International cricket teams to support World AIDS Day
As part of World AIDS Day 2003, cricket teams playing international matches on or around 1 December have committed to wearing red ribbons as a sign of support for the millions of people around the world living with HIV and AIDS.
Teams participating in the following matches will be supporting the initiative:
30 Nov - Zimbabwe v West Indies, One Day International match
1 Dec - Pakistan v New Zealand, One Day International match
2 Dec - Sri Lanka v England, Test match
World AIDS Day is commemorated around the globe on 1 December. It celebrates progress made in the battle against the epidemic -- and brings into focus remaining challenges.
This year's World AIDS Day highlights `Live and Let Live' -- the theme of the World AIDS Campaign 2002 -2003. The campaign focuses on eliminating stigma and discrimination, the major obstacles to effective HIV/AIDS prevention and care.
The Red Ribbon is the global symbol for solidarity with people living with HIV/AIDS and it unites people in the common fight against this disease.
In September this year the International Cricket Council (ICC) entered into a strategic alliance with the Joint United Nations Programme on HIV/AIDS (UNAIDS) to take up the fight against HIV/AIDS in cricket-playing countries.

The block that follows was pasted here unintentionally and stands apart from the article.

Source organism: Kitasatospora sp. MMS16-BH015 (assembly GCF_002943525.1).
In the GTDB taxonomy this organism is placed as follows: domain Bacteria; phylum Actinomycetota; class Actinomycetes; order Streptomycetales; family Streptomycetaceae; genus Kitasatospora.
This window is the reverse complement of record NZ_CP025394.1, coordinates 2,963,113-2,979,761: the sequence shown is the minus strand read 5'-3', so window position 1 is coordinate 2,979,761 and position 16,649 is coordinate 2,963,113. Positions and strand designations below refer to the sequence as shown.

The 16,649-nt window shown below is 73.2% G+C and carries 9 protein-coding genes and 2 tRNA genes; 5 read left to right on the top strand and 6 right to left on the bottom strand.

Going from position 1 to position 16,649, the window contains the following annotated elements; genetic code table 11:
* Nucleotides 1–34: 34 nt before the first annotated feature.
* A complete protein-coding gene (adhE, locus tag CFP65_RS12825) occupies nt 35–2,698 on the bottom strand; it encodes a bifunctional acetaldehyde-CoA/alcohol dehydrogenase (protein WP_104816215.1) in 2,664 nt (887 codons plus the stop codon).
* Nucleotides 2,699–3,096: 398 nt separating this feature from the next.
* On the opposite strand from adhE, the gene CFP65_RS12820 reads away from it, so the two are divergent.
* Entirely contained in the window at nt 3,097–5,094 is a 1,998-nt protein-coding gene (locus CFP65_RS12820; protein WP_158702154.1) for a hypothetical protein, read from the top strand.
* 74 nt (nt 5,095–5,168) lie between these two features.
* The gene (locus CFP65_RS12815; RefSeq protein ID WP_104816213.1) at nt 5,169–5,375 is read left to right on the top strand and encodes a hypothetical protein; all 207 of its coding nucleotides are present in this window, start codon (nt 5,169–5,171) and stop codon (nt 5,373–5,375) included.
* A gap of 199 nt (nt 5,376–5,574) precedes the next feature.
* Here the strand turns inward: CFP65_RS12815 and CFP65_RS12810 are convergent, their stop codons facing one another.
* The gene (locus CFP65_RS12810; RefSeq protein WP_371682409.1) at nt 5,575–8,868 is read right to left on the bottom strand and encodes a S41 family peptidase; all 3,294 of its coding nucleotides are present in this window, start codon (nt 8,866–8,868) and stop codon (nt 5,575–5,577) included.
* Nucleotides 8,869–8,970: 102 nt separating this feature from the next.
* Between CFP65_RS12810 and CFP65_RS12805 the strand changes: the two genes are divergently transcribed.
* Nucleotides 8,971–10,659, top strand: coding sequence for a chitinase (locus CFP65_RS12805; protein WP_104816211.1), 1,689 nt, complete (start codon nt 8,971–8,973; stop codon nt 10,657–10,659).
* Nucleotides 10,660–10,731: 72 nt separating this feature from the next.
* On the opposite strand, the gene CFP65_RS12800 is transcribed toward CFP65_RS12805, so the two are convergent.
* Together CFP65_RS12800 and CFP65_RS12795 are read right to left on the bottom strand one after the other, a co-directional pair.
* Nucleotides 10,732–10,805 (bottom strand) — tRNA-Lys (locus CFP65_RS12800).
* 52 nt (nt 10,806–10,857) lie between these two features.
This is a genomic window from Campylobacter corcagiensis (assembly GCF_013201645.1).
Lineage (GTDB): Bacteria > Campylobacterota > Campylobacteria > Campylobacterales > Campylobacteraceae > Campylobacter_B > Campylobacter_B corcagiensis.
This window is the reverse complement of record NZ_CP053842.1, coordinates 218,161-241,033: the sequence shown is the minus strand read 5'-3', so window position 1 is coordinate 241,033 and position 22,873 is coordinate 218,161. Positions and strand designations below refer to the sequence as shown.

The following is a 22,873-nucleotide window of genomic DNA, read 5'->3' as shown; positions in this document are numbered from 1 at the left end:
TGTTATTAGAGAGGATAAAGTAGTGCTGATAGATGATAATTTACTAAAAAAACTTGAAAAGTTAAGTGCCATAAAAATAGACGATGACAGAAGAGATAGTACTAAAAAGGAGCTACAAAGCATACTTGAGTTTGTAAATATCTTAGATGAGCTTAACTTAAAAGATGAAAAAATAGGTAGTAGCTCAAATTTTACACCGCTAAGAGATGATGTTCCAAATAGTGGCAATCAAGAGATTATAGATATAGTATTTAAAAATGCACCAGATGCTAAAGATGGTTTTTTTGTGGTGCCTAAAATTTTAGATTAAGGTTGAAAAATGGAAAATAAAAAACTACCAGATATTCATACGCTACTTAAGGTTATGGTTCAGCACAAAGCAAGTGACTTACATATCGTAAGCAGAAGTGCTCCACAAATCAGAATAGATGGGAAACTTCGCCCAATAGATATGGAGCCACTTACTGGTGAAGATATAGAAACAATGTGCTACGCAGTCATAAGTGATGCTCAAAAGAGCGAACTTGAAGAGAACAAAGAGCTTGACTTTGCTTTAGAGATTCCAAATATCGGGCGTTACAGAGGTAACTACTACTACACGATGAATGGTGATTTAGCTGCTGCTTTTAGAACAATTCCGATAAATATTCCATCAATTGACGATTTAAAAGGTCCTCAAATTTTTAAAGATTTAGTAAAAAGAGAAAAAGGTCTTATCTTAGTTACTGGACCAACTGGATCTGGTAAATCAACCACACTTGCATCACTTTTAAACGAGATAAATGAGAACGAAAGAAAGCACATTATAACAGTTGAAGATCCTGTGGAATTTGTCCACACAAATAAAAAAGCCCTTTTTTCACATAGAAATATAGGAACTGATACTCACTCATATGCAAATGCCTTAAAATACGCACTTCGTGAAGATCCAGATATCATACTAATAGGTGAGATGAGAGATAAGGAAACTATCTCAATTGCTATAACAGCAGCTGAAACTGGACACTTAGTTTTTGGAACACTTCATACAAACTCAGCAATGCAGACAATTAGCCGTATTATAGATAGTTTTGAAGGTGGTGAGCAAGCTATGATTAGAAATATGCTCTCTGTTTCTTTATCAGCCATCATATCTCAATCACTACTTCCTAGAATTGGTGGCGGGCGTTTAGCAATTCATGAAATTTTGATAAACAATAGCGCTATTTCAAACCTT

"The threat of HIV/AIDS in many of the countries in which cricket is played is acute and it is in keeping with the spirit of cricket that the ICC exercises this social responsibility," said ICC President Ehsan Mani.
Of the estimated 40 million people living with HIV/AIDS worldwide, over 12 million live in cricket playing countries. In India and South Africa alone, over 9 million people are living with HIV or AIDS.
Despite the current low HIV prevalence in Bangladesh, Pakistan and Sri Lanka, the potential for HIV to spread is high if prevention efforts are not scaled up rapidly.
In Australia, New Zealand and the United Kingdom, current trends indicate a rise in sexually transmitted infections and unsafe sex, increasing the risk of HIV. In the cricket playing Caribbean countries (which play collectively as the West Indies), HIV is spreading rapidly.
"By sporting the red ribbon, the cricket teams of England, Pakistan, New Zealand, Sri Lanka, Zimbabwe and West Indies have shown solidarity with the millions of people affected by AIDS world wide. The ICC-UNAIDS campaign to run out AIDS will play a vital role in the fight against AIDS in cricket playing countries," said Dr Peter Piot, Executive Director of UNAIDS.
The International Cricket Council and UNAIDS will also be auctioning a full set of ICC Cricket World Cup 2003 signed bats from 1 to 10 December 2003 on eBay.co.uk to raise funds for a HIV/AIDS project in India. Visit www.icc.cricket.org/unaids to find out more and place a bid.
The partnership with UNAIDS is supported by all of the ICC's Full Member countries. For more information about World AIDS Day visit www.unaids.org.
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